32. 32.
    Weber DC, Chan AW, Bussiere MR, et al. Proton beam radiosurgery for vestibular schwannoma: tumor control and cranial nerve toxicity. Neurosurgery. 2003;53(3):577–86. discussion 86–8CrossRefPubMedGoogle Scholar
  33. 33.
    Lunsford LD, Niranjan A, Flickinger JC, et al. Radiosurgery of vestibular schwannomas: summary of experience in 829 cases. J Neurosurg. 2005;102(Suppl):195–9.CrossRefPubMedGoogle Scholar
  34. 34.
    Bari ME, Forster DM, Kemeny AA, et al. Malignancy in a vestibular schwannoma. Report of a case with central neurofibromatosis, treated by both stereotactic radiosurgery and surgical excision, with a review of the literature. Br J Neurosurg. 2002;16(3):284–9.CrossRefPubMedGoogle Scholar
  35. 35.
    Baser ME, Evans DG, Jackler RK, et al. Neurofibromatosis 2, radiosurgery and malignant nervous system tumours. Br J Cancer. 2000;82(4):998.CrossRefPubMedPubMedCentralGoogle Scholar
  36. 36.
    Noren G. Long-term complications following gamma knife radiosurgery of vestibular schwannomas. Stereotact Funct Neurosurg. 1998;70(Suppl 1):65–73.CrossRefPubMedGoogle Scholar
  37. 37.
    Thomsen J, Mirz F, Wetke R, et al. Intracranial sarcoma in a patient with neurofibromatosis type 2 treated with gamma knife radiosurgery for vestibular schwannoma. Am J Otol. 2000;21(3):364–70.CrossRefPubMedGoogle Scholar
  38. 38.
    Comey CH, McLaughlin MR, Jho HD, et al. Death from a malignant cerebellopontine angle triton tumor despite stereotactic radiosurgery. Case report. J Neurosurg. 1998;89(4):653–8.CrossRefPubMedGoogle Scholar
  39. 39.
    Evans DG, Huson SM, Donnai D, et al. A clinical study of type 2 neurofibromatosis. Q J Med. 1992;84(304):603–18.PubMedGoogle Scholar
  40. 40.
    Mautner VF, Lindenau M, Baser ME, et al. The neuroimaging and clinical spectrum of neurofibromatosis 2. Neurosurgery. 1996;38(5):880–5. discussion 5–6CrossRefPubMedGoogle Scholar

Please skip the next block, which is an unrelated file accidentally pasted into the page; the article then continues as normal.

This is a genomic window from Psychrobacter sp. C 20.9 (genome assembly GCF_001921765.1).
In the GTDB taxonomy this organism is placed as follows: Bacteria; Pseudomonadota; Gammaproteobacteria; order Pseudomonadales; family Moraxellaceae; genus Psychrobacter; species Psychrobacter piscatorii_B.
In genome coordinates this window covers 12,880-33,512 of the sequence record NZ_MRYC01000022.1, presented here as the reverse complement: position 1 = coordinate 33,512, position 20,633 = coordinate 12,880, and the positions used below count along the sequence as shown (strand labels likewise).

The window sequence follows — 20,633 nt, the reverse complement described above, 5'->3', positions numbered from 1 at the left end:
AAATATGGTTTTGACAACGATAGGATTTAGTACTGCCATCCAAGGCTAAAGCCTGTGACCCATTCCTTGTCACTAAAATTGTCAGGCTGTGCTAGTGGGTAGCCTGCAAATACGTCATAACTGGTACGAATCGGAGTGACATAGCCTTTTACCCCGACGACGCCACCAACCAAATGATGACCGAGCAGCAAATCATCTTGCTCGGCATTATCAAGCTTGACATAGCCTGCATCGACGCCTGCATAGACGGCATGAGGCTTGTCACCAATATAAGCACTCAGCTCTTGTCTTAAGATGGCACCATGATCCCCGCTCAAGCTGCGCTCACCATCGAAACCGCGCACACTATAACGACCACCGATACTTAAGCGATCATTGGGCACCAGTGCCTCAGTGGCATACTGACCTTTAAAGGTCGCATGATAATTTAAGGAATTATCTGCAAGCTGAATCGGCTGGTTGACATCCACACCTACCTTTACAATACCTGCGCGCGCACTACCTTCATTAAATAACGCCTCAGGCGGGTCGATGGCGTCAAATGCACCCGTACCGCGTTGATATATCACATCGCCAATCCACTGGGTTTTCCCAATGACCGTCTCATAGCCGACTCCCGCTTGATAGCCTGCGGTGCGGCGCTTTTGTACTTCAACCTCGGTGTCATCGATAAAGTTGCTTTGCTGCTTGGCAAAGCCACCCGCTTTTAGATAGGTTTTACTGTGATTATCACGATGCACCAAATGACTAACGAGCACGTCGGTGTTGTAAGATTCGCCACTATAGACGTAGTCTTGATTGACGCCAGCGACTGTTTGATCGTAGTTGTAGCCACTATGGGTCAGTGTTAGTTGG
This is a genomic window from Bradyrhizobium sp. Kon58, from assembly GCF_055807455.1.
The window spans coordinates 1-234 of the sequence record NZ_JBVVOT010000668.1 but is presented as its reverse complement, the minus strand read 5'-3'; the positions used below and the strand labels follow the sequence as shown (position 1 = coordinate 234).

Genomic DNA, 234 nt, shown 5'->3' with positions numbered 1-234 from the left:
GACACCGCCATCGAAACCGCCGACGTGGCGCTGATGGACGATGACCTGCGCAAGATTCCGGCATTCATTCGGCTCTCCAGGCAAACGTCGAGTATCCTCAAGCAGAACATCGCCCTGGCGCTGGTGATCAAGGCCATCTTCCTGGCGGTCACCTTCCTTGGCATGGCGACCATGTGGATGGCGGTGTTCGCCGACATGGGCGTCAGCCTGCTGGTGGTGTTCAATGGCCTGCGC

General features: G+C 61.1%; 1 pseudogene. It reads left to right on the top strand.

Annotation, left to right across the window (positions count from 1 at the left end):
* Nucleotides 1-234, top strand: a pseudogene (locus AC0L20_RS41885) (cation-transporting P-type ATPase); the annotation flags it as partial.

41. 41.
    Patronas NJ, Courcoutsakis N, Bromley CM, et al. Intramedullary and spinal canal tumors in patients with neurofibromatosis 2: MR imaging findings and correlation with genotype. Radiology. 2001;218(2):434–42.CrossRefPubMedGoogle Scholar
  42. 42.
    Perry A, Giannini C, Raghavan R, et al. Aggressive phenotypic and genotypic features in pediatric and NF2-associated meningiomas: a clinicopathologic study of 53 cases. J Neuropathol Exp Neurol. 2001;60(10):994–1003.CrossRefPubMedGoogle Scholar
  43. 43.
    Slattery WH. Neurofibromatosis type 2. Otolaryngol Clin N Am. 2015;48(3):443–60.CrossRefGoogle Scholar
  44. 44.
    Evans DG, Birch JM, Ramsden RT. Paediatric presentation of type 2 neurofibromatosis. Arch Dis Child. 1999;81(6):496–9.CrossRefPubMedPubMedCentralGoogle Scholar
  45. 45.
    Ardern-Holmes S, Fisher G, North K. Neurofibromatosis type 2: presentation, major complications, and management, with a focus on the pediatric age group. J Child Neurol. 2017;32(1):9–22Google Scholar
  46. 46.
    Bosch MM, Wichmann WW, Boltshauser E, et al. Optic nerve sheath meningiomas in patients with neurofibromatosis type 2. Arch Ophthalmol. 2006;124(3):379–85.CrossRefPubMedGoogle Scholar
  47. 47.
    Goutagny S, Kalamarides M. Meningiomas and neurofibromatosis. J Neurooncol. 2010;99(3):341–7.CrossRefPubMedGoogle Scholar
  48. 48.
    Baser ME, Friedman JM, Aeschliman D, et al. Predictors of the risk of mortality in neurofibromatosis 2. Am J Hum Genet. 2002;71(4):715–23.CrossRefPubMedPubMedCentralGoogle Scholar
  49. 49.
    Evans DG, Sainio M, Baser ME. Neurofibromatosis type 2. J Med Genet. 2000;37(12):897–904.CrossRefPubMedPubMedCentralGoogle Scholar
  50. 50.
    Roser F, Nakamura M, Martini-Thomas R, et al. The role of surgery in meningiomas involving the optic nerve sheath. Clin Neurol Neurosurg. 2006;108(5):470–6.CrossRefPubMedGoogle Scholar
  51. 51.